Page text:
Fernando Alberca | Bitcoin will be legal currency in El Salvador. The Central American country will become the first country in the world to accept bitcoin as a legal monetary unit, El Salvador’s President Nayib Bukele announced last weekend at the Bitcoin 2021 Conference, held in Miami. Bukele said that this week he will “send a bill to Congress that would make bitcoin legal tender in El Salvador.” Given that Bukele’s New Ideas party has an absolute majority in Congress, it is very likely the president’s legislative proposal will be passed without any delay.
For the Salvadorian president, the impact of this measure will be very positive: “In the short term, this will generate jobs and help bring financial inclusion to thousands of people outside the formal economy. And in the medium and long term, we hope this small decision can help us push humanity, at least a little bit, in the right direction.”
Why will bitcoin be legal tender in El Salvador?
The motives of Bukele, who at the age of 39 enjoys approval ratings of over 90% amongst the Salvadorian population, have been well explained in his communications on the president’s favourite social network, Twitter, which he uses quite assiduously to communicate.
1.-Around a quarter of Salvadorians live and work in the United States. This huge emigration sent 5,918.6 million dollars to their families in El Salvador last year, despite the pandemic, accounting for about 22 per cent of the Central American country’s GDP. Although the US dollar is the official currency in El Salvador, remittances of dollars from Salvadorian emigrants have to pay high commissions to banks and intermediary exchange houses to transfer them to their home country.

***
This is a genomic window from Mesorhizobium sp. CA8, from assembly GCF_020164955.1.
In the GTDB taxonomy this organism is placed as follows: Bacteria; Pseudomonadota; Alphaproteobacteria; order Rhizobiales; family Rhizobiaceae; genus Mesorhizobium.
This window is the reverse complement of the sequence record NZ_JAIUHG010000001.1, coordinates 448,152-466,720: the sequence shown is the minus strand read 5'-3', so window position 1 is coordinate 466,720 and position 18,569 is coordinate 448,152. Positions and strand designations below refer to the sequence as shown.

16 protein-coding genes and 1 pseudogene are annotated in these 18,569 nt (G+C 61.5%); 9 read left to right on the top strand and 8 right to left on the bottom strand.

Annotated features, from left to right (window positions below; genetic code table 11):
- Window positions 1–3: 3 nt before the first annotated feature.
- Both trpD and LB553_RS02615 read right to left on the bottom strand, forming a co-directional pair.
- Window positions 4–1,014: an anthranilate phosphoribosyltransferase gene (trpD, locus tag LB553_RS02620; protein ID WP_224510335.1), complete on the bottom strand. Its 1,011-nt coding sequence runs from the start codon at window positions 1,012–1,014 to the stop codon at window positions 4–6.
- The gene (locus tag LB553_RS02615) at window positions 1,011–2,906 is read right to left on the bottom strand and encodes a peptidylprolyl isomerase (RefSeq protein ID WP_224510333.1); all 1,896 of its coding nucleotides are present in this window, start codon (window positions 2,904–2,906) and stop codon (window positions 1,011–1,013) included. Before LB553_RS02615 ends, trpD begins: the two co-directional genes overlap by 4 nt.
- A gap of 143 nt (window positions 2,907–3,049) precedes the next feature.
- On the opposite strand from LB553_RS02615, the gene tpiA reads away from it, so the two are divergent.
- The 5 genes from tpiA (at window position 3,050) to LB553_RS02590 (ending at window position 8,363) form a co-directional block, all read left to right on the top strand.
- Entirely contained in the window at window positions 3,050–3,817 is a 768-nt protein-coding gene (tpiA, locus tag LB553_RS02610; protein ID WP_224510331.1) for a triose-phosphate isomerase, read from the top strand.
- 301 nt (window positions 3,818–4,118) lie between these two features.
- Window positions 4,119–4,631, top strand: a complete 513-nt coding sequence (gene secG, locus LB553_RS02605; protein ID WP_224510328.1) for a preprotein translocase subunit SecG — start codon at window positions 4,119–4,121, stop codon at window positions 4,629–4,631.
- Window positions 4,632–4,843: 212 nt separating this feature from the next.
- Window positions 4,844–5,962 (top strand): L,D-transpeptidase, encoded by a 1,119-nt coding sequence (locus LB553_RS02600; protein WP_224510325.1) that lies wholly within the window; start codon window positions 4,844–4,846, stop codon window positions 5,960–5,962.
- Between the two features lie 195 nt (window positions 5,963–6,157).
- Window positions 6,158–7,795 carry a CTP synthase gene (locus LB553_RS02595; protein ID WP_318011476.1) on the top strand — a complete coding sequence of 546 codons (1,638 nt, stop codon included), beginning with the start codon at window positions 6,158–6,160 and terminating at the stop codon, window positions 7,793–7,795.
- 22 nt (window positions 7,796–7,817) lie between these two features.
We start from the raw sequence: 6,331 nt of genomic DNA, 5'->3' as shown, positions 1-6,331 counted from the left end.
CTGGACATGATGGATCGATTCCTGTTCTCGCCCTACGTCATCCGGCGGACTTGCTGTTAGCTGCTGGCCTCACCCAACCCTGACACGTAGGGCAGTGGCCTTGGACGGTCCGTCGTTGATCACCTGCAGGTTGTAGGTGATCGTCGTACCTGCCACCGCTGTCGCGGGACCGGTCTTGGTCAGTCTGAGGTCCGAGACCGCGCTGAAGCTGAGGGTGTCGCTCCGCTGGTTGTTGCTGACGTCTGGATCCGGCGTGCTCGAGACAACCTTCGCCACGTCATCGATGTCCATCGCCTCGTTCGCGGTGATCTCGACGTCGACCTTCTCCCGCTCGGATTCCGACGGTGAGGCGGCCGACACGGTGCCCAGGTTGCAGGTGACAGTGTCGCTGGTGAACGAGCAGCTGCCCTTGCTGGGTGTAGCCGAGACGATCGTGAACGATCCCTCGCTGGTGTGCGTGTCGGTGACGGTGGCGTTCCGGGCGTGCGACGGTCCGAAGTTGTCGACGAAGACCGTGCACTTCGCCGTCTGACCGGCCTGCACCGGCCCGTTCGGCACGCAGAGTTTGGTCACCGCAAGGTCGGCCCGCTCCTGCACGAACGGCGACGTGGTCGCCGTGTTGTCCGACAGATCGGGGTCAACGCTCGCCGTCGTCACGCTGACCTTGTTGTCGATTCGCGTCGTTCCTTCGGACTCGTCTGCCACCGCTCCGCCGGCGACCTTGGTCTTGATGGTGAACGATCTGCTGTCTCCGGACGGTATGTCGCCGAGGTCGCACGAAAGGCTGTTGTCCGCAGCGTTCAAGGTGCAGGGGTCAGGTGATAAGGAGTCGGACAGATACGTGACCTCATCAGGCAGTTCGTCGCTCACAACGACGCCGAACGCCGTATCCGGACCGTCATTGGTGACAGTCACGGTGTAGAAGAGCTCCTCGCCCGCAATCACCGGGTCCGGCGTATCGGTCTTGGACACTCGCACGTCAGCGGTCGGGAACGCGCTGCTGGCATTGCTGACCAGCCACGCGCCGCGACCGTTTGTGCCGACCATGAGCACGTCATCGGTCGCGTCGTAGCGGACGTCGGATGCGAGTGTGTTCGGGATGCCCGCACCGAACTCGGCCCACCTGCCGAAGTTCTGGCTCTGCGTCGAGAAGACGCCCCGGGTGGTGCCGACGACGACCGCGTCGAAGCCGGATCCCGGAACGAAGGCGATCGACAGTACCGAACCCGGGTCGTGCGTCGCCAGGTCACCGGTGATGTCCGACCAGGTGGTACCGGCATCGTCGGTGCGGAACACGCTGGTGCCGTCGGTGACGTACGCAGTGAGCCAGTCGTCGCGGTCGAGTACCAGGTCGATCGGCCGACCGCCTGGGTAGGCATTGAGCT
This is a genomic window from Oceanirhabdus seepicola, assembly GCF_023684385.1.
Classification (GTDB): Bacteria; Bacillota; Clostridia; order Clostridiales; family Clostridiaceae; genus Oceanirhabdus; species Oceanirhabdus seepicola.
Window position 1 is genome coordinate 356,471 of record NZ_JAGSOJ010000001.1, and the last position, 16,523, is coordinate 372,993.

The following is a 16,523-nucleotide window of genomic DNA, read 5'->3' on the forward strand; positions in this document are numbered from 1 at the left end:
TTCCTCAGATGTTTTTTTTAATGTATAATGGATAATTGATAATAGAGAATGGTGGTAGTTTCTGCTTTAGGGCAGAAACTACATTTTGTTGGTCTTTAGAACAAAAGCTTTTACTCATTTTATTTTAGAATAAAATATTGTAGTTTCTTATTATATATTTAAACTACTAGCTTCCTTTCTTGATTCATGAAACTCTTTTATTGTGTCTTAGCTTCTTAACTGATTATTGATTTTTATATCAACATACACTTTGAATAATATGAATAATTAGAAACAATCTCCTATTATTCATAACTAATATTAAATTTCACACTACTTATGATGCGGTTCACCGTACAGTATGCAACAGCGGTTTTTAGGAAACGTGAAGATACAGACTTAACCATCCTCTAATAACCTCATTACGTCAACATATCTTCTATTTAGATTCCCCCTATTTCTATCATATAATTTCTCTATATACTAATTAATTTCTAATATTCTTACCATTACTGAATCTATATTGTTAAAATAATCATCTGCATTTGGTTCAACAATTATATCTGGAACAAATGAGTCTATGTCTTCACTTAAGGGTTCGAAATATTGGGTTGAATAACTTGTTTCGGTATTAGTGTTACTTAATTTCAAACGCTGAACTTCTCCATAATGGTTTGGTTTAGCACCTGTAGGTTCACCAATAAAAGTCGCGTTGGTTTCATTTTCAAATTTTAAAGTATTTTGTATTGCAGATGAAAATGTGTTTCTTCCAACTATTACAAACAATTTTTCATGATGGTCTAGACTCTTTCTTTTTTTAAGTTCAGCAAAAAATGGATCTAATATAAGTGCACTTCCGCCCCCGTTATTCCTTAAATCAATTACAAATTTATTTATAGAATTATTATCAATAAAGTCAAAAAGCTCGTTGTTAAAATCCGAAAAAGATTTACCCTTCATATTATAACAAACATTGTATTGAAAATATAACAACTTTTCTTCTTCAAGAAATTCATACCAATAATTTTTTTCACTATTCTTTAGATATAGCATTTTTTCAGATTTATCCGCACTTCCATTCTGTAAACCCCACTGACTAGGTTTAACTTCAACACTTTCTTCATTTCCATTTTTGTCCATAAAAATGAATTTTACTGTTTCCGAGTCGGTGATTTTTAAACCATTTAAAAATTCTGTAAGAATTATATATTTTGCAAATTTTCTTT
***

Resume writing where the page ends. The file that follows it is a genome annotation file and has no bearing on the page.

In this respect, Bukele believes that bitcoin can be a formidable tool to quickly transfer those nearly six billion dollars in remittances and prevent intermediaries from keeping a significant part in the form of commissions: “By using bitcoin, the amount received by more than one million low-income families will increase by the equivalent of billions of dollars each year,” he tweeted.
2.-On the other hand, the Salvadorian president points out that “70% of the population of El Salvador does not have a bank account and works in the informal economy, so bitcoin could improve financial inclusion.”
3.-Nayib Bukele also sees bitcoin as the best way to deal with the inflation that could follow the monetary expansion created by large central banks: “What is transformative here is that bitcoin is both the largest reserve asset ever created and a superior monetary network. Holding bitcoin provides a way to protect developing economies from possible impacts of fiat currency inflation,” he explained.
If the Salvadorian Legislative Assembly approves the presidential proposal to adopt bitcoin as legal currency, bitcoin holders who settle in the Central American country would not have to pay any taxes on the appreciation of the cryptocurrency. This is because it would not be considered an investment asset, with profits or losses, as is now the case in Spain and many other countries.
Considering that bitcoin’s market capitalisation is around $680 billion, the president believes that bitcoin being free of capital gains tax in El Salvador will be a competitive advantage for his country: “If 1% of bitcoin is invested in El Salvador, that would increase our GDP by 25%,” Bukele argues.